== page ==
A medieval castle was basically a military unit coupled with the residence of a lord.
The size of a medieval castle was usually huge and within its walls, a large number of people lived.
These included the lord and his family as well as the large number of people employed by the lord.
All menial tasks as well as the security of the castle, its upkeep and maintenance, the storage of different items, the maintenance of hunting and combat gear and the procurement of food and weapons, were tasks performed by specific personnel within a medieval castles.
Large castles had other specialized workers as well such as messengers, ditcher’s, carters and dyers.
The top jobs in a medieval castle were of an administrative nature.
Those employed at such jobs were typically required to overlook a large number of workers under them and ensure that each performed his or her tasks well.
Such jobs were usually given to persons of noble or gentry families and came with handsome perks from the castle’s lord.
Most notable among such jobs was that of the Steward who effectively looked after the entire household.
Chamberlain was also an important position since the person occupying directly reported to the lord and his family.
The Master of the Wardrobe looked after the wardrobe of the lord, so his position also carried importance.
The constable, charged with horses, grooms and page formed a vital part of the administrative hierarchy.
Hunting was a fairly popular activity among the medieval lords.
As a result, most medieval castles typically housed a number of workers dedicated to the upkeep and maintenance of the hunting gear and hunting animals.
The most notable worker related to hunting was the master huntsman.
This was a prestigious job and the master huntsman directly served the lord when carrying out the hunt, also essentially making the hunt happen with his skill and expertise.
The master-falconer was also a very important worker in a medieval castle, looking after the training of the falcons to be used by the lord for hunting.
The castle also employed a number of other servants to handle the dogs, groom the horses and maintain the equipment to be used in hunting.
One of the most important parts of a medieval castle was the kitchen.
Medieval castles commanded a huge kitchen staff. This was because every day, a significant number of household members dined at a medieval castle.
The workers employed in a noble household’s kitchen were tasked with procuring the food, storing it, preparing it for meals and then serving it.
The kitchen was the unit where the food was procured, stored, processed and cooked for the household.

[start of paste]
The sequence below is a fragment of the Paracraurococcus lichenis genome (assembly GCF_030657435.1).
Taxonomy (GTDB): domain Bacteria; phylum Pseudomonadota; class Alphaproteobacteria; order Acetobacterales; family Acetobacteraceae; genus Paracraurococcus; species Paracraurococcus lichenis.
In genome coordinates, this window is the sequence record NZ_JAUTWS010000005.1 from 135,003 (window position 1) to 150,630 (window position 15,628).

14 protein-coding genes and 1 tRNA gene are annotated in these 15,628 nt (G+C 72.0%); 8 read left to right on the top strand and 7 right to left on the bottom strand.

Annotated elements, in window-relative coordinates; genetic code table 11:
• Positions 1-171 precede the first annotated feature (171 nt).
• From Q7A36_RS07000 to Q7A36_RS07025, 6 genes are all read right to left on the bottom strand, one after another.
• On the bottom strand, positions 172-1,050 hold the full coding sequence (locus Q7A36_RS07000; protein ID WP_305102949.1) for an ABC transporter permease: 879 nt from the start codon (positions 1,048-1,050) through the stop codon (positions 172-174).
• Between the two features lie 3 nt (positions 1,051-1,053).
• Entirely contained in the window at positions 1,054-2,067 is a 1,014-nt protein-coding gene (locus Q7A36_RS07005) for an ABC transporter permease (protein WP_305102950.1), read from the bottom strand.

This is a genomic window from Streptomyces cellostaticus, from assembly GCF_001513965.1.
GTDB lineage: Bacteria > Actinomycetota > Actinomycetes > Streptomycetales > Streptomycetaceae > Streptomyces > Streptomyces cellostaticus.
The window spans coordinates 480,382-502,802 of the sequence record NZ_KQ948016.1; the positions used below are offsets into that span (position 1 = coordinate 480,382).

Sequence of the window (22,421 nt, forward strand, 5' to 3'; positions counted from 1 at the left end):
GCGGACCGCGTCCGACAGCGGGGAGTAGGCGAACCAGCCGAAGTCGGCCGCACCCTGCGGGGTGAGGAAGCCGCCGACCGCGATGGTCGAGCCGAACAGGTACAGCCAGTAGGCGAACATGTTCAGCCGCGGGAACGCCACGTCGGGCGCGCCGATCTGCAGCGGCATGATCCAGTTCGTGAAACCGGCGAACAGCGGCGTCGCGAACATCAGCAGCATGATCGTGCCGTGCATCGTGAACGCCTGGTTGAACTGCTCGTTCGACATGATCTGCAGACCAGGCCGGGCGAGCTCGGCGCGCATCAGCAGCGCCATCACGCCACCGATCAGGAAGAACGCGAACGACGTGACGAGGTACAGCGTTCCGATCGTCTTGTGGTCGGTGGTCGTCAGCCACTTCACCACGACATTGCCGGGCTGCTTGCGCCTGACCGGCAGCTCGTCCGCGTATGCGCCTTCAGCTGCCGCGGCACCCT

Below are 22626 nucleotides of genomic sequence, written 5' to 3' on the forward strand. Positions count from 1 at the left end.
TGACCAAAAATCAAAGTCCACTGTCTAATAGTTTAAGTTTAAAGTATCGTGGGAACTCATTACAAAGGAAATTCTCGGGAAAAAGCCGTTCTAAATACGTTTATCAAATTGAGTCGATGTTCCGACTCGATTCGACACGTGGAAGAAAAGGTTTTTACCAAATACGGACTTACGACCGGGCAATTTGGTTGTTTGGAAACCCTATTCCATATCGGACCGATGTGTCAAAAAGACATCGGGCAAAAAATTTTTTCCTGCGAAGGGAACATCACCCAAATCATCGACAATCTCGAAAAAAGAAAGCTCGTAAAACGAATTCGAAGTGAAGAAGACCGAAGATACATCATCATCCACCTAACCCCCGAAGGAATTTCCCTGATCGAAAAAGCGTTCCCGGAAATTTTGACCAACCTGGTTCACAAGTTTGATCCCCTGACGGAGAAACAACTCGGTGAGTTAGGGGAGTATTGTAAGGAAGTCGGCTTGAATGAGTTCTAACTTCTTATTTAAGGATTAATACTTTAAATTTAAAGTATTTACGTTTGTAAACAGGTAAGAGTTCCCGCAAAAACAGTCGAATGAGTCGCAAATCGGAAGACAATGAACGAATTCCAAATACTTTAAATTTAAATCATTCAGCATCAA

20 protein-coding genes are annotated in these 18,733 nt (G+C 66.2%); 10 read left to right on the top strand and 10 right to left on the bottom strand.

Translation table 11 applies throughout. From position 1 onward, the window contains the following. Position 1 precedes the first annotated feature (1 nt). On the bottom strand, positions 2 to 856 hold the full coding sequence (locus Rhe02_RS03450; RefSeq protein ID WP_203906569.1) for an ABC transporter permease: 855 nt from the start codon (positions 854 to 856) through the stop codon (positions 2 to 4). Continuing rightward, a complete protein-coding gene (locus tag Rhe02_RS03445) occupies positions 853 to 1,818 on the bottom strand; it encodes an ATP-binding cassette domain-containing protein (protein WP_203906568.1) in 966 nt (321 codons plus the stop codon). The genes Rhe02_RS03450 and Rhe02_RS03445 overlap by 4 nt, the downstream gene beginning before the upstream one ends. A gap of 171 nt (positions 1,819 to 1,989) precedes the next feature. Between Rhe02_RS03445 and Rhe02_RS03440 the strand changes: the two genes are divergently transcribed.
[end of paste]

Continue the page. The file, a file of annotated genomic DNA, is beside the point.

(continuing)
Among the notable positions associated with a medieval castle’s kitchen were those of the head cook, butler, confectioner, larderer, butler and cellarer.
The head cook was at the top of the hierarchy of kitchen workers and overlooked a large number of workers who assisted him in cooking daily meals for the household.
The kitchen was also tasked with cooking large feasts on certain occasions.
The cooked meal was then transported to the Great Hall under the supervision of the butler where it was then served by footmen.
Other specialized personnel were associated with kitchen affairs.
These included the pantler who looked after the pantry, the butler who took care of the storage of drinks and their serving at mealtimes.
Large castles would employ other specialized personnel such as confectioner, cellarer, spicer and larderer.
The medieval castle was primarily a military fortification which doubled as the lord’s residence.
Consequently, military affairs were of utmost importance within a medieval castle.
The lord of the castle typically employed a sizable number of military troops.
The most notable among these were the knights whom the lord employed, trained and prepared for battlefield combat on horseback.
These knights would then accompany their lord whenever the lord fought in a battle.
Next came esquires who were young boys of noble origins.
The esquires accompanied the knights and served as their apprentices.
Finally, the lord also employed a number of employees to man the gates of the castle and to serve as the guardians at the entrances.
In all, a large number of persons in the employ of the castle were concerned with such military duty.
The castle would furnish weapons, training, food and other perks for such personnel in return for their duty.
While a medieval castle employed a large number of employees, some of the most important included the steward, the chamberlain, the constable, the marshal, the master of the wardrobe, the huntsman and the cook.
The Steward was tasked with overlooking the body of servants engaged in household affairs and essentially served as their head.
The Constable looked after the horses and the pages and was concerned with the upkeep of the stables.
The Master of the wardrobe directly maintained the lord’s dresses and helped prepare them for daily use.
The Cook was the head of the servants engaged at the kitchen and it was his job to prepare food at mealtimes every day.
In larger castles, dedicated servants were also employed for hunting.
The most notable employee in this regard was the huntsman who was usually of noble origins and was highly esteemed by the lord.
Medieval Castles usually housed a powerful lord who employed a huge number of servants.
These included servants who served the family of the lord in the residential quarters, servants who worked at the kitchen, those who served the food at meal times and other servants who were employed at notable positions such as those of the chamberlain, constable and steward.
While most servants usually came of peasant origins, positions of importance were usually given to persons of noble or gentry origins.
Smaller castles usually had a limited staff, numbering at a few dozen employees.
More significant and large castles often employed hundreds of employees and were fairly bustling affairs.